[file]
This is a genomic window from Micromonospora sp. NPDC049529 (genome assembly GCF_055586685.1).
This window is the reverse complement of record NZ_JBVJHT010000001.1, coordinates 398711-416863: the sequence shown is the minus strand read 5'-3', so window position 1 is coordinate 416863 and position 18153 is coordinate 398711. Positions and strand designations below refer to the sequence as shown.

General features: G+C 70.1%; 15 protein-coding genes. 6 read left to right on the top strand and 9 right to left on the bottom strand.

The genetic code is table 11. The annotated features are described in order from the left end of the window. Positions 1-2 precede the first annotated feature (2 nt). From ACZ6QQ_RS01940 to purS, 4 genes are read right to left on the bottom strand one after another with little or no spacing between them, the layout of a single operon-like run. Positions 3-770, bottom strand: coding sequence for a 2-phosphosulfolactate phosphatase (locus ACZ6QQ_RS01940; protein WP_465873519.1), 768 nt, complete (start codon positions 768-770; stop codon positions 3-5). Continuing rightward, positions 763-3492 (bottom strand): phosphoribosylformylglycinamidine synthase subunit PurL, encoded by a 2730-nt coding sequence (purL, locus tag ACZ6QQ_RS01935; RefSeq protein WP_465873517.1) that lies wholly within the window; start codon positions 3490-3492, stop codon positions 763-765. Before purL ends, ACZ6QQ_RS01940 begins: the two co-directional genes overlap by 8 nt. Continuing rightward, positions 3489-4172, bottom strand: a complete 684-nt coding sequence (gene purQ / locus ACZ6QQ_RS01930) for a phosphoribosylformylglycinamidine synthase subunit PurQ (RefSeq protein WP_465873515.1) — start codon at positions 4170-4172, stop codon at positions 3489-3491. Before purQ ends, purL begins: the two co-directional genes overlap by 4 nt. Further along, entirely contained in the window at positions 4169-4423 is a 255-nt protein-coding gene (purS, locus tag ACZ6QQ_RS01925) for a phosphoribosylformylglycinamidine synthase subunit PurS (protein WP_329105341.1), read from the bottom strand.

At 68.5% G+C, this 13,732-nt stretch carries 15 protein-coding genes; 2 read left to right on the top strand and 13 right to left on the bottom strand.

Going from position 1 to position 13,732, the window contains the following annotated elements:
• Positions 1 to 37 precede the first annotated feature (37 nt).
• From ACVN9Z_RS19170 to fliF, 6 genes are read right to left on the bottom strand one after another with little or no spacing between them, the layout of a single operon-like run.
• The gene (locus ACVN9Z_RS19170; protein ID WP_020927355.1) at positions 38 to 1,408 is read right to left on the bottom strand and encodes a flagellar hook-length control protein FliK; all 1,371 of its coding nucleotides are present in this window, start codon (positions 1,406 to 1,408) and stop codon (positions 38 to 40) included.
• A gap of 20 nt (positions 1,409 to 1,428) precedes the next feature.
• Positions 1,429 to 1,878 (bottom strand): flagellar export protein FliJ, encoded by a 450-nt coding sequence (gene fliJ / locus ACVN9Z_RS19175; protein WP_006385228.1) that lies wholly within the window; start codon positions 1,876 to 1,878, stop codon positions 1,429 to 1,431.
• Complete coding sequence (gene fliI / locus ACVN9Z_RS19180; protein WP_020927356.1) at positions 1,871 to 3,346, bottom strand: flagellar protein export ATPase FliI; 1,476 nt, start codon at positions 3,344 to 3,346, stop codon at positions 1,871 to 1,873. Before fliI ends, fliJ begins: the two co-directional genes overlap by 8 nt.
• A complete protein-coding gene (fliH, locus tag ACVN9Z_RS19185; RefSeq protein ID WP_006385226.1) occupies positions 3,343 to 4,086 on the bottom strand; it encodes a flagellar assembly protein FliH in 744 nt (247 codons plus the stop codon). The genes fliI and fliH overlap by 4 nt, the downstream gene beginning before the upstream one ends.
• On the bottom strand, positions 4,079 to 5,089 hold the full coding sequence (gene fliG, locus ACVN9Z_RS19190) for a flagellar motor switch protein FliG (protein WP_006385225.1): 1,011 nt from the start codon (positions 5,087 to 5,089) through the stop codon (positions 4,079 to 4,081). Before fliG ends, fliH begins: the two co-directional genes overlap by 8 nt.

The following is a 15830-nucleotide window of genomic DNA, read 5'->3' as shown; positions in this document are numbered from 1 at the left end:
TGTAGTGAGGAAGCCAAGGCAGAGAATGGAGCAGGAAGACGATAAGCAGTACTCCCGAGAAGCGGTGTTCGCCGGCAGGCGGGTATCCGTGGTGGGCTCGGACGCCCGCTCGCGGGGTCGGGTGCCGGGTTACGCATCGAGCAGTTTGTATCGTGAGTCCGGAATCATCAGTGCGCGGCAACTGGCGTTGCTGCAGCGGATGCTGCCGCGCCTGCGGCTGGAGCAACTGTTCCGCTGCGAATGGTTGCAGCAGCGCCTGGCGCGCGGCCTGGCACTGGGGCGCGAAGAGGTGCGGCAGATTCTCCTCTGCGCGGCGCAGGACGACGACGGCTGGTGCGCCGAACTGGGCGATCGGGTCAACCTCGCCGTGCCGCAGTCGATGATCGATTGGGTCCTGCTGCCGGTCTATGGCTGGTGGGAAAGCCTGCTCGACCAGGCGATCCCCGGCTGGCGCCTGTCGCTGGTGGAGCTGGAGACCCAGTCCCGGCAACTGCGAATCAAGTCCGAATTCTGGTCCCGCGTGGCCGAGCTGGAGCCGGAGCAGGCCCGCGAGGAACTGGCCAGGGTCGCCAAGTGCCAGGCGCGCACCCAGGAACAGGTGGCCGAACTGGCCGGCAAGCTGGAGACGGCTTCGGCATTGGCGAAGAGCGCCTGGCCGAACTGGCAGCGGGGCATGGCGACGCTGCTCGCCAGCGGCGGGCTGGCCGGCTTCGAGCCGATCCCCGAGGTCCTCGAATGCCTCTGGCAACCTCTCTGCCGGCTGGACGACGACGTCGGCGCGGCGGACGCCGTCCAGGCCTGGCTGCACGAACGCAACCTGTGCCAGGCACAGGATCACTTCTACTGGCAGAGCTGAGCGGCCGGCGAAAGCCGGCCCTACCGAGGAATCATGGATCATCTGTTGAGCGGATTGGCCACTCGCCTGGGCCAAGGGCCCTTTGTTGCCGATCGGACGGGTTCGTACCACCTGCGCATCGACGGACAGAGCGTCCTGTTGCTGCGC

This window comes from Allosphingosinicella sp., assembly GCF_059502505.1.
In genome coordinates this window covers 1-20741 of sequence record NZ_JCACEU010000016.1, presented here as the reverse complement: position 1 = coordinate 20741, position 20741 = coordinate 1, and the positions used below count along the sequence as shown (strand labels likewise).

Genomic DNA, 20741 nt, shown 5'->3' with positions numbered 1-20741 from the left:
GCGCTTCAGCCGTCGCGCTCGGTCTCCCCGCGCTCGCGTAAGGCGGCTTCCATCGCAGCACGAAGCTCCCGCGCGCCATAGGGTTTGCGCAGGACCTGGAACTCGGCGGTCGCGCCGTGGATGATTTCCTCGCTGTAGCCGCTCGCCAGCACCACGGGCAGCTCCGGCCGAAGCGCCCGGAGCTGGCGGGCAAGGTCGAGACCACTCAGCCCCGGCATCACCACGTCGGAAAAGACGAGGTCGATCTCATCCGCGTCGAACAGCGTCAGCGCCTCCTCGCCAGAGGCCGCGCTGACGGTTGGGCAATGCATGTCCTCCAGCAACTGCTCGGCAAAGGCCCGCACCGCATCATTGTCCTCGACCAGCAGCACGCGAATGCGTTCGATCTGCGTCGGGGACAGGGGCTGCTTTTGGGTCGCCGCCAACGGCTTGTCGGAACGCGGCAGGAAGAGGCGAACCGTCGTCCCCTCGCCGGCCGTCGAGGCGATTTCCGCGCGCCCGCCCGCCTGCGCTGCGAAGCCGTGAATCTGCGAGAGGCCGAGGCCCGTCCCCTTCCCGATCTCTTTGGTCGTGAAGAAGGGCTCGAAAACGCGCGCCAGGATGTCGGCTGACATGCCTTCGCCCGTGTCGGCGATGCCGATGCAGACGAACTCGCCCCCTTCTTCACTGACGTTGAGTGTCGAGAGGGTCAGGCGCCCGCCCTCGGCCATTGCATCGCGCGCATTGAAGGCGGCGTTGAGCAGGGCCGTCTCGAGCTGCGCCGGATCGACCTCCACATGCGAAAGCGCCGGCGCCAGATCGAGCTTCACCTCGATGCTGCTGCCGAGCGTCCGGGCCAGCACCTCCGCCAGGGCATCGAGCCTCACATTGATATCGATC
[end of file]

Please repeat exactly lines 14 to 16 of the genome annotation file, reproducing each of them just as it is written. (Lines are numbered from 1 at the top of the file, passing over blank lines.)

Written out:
• On the bottom strand, positions 4,079 to 5,089 hold the full coding sequence (gene fliG, locus ACVN9Z_RS19190) for a flagellar motor switch protein FliG (protein WP_006385225.1): 1,011 nt from the start codon (positions 5,087 to 5,089) through the stop codon (positions 4,079 to 4,081). Before fliG ends, fliH begins: the two co-directional genes overlap by 8 nt.

The following is a 15830-nucleotide window of genomic DNA, read 5'->3' as shown; positions in this document are numbered from 1 at the left end:
TGTAGTGAGGAAGCCAAGGCAGAGAATGGAGCAGGAAGACGATAAGCAGTACTCCCGAGAAGCGGTGTTCGCCGGCAGGCGGGTATCCGTGGTGGGCTCGGACGCCCGCTCGCGGGGTCGGGTGCCGGGTTACGCATCGAGCAGTTTGTATCGTGAGTCCGGAATCATCAGTGCGCGGCAACTGGCGTTGCTGCAGCGGATGCTGCCGCGCCTGCGGCTGGAGCAACTGTTCCGCTGCGAATGGTTGCAGCAGCGCCTGGCGCGCGGCCTGGCACTGGGGCGCGAAGAGGTGCGGCAGATTCTCCTCTGCGCGGCGCAGGACGACGACGGCTGGTGCGCCGAACTGGGCGATCGGGTCAACCTCGCCGTGCCGCAGTCGATGATCGATTGGGTCCTGCTGCCGGTCTATGGCTGGTGGGAAAGCCTGCTCGACCAGGCGATCCCCGGCTGGCGCCTGTCGCTGGTGGAGCTGGAGACCCAGTCCCGGCAACTGCGAATCAAGTCCGAATTCTGGTCCCGCGTGGCCGAGCTGGAGCCGGAGCAGGCCCGCGAGGAACTGGCCAGGGTCGCCAAGTGCCAGGCGCGCACCCAGGAACAGGTGGCCGAACTGGCCGGCAAGCTGGAGACGGCTTCGGCATTGGCGAAGAGCGCCTGGCCGAACTGGCAGCGGGGCATGGCGACGCTGCTCGCCAGCGGCGGGCTGGCCGGCTTCGAGCCGATCCCCGAGGTCCTCGAATGCCTCTGGCAACCTCTCTGCCGGCTGGACGACGACGTCGGCGCGGCGGACGCCGTCCAGGCCTGGCTGCACGAACGCAACCTGTGCCAGGCACAGGATCACTTCTACTGGCAGAGCTGAGCGGCCGGCGAAAGCCGGCCCTACCGAGGAATCATGGATCATCTGTTGAGCGGATTGGCCACTCGCCTGGGCCAAGGGCCCTTTGTTGCCGATCGGACGGGTTCGTACCACCTGCGCATCGACGGACAGAGCGTCCTGTTGCTGCGC